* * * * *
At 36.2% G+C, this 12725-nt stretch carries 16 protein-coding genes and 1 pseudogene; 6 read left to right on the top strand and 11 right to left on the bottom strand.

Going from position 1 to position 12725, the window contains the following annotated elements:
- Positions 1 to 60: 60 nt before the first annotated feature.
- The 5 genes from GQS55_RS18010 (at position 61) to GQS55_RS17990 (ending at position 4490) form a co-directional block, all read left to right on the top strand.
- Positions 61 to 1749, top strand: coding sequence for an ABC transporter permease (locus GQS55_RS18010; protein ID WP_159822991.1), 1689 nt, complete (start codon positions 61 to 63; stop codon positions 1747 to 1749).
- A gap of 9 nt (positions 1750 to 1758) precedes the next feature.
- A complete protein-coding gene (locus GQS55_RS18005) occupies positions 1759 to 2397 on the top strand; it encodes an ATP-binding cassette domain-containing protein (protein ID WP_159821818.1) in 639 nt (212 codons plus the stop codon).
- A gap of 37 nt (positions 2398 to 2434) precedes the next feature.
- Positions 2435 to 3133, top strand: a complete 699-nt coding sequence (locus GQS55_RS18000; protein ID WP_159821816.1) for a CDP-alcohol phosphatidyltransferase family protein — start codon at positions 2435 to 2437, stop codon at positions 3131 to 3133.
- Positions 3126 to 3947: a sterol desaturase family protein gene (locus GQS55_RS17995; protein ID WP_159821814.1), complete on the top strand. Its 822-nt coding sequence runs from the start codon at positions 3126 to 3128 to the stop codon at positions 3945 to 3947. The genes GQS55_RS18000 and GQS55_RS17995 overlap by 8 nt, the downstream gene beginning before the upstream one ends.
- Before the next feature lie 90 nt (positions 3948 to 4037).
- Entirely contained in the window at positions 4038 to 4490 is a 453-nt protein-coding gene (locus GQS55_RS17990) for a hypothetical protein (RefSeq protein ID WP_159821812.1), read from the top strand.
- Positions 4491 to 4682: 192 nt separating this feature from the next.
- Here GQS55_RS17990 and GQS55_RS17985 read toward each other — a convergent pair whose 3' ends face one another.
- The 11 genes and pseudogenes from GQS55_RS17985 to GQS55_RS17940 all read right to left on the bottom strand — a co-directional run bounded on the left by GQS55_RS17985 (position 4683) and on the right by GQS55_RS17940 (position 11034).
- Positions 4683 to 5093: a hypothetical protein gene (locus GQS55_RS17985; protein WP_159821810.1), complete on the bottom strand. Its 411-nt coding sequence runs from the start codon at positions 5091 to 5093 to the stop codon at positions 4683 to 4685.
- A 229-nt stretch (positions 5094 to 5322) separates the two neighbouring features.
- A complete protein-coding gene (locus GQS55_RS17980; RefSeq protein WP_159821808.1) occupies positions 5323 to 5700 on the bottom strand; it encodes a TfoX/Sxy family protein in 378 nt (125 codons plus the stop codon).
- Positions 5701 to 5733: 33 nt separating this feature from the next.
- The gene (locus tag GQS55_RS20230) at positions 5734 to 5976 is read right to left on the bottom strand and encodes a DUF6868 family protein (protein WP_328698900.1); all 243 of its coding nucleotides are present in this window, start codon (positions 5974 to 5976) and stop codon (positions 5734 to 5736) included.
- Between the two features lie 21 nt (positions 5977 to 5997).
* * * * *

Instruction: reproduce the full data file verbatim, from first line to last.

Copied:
At 36.2% G+C, this 12725-nt stretch carries 16 protein-coding genes and 1 pseudogene; 6 read left to right on the top strand and 11 right to left on the bottom strand.

Going from position 1 to position 12725, the window contains the following annotated elements:
- Positions 1 to 60: 60 nt before the first annotated feature.
- The 5 genes from GQS55_RS18010 (at position 61) to GQS55_RS17990 (ending at position 4490) form a co-directional block, all read left to right on the top strand.
- Positions 61 to 1749, top strand: coding sequence for an ABC transporter permease (locus GQS55_RS18010; protein ID WP_159822991.1), 1689 nt, complete (start codon positions 61 to 63; stop codon positions 1747 to 1749).
- A gap of 9 nt (positions 1750 to 1758) precedes the next feature.
- A complete protein-coding gene (locus GQS55_RS18005) occupies positions 1759 to 2397 on the top strand; it encodes an ATP-binding cassette domain-containing protein (protein ID WP_159821818.1) in 639 nt (212 codons plus the stop codon).
- A gap of 37 nt (positions 2398 to 2434) precedes the next feature.
- Positions 2435 to 3133, top strand: a complete 699-nt coding sequence (locus GQS55_RS18000; protein ID WP_159821816.1) for a CDP-alcohol phosphatidyltransferase family protein — start codon at positions 2435 to 2437, stop codon at positions 3131 to 3133.
- Positions 3126 to 3947: a sterol desaturase family protein gene (locus GQS55_RS17995; protein ID WP_159821814.1), complete on the top strand. Its 822-nt coding sequence runs from the start codon at positions 3126 to 3128 to the stop codon at positions 3945 to 3947. The genes GQS55_RS18000 and GQS55_RS17995 overlap by 8 nt, the downstream gene beginning before the upstream one ends.
- Before the next feature lie 90 nt (positions 3948 to 4037).
- Entirely contained in the window at positions 4038 to 4490 is a 453-nt protein-coding gene (locus GQS55_RS17990) for a hypothetical protein (RefSeq protein ID WP_159821812.1), read from the top strand.
- Positions 4491 to 4682: 192 nt separating this feature from the next.
- Here GQS55_RS17990 and GQS55_RS17985 read toward each other — a convergent pair whose 3' ends face one another.
- The 11 genes and pseudogenes from GQS55_RS17985 to GQS55_RS17940 all read right to left on the bottom strand — a co-directional run bounded on the left by GQS55_RS17985 (position 4683) and on the right by GQS55_RS17940 (position 11034).
- Positions 4683 to 5093: a hypothetical protein gene (locus GQS55_RS17985; protein WP_159821810.1), complete on the bottom strand. Its 411-nt coding sequence runs from the start codon at positions 5091 to 5093 to the stop codon at positions 4683 to 4685.
- A 229-nt stretch (positions 5094 to 5322) separates the two neighbouring features.
- A complete protein-coding gene (locus GQS55_RS17980; RefSeq protein WP_159821808.1) occupies positions 5323 to 5700 on the bottom strand; it encodes a TfoX/Sxy family protein in 378 nt (125 codons plus the stop codon).
- Positions 5701 to 5733: 33 nt separating this feature from the next.
- The gene (locus tag GQS55_RS20230) at positions 5734 to 5976 is read right to left on the bottom strand and encodes a DUF6868 family protein (protein WP_328698900.1); all 243 of its coding nucleotides are present in this window, start codon (positions 5974 to 5976) and stop codon (positions 5734 to 5736) included.
- Between the two features lie 21 nt (positions 5977 to 5997).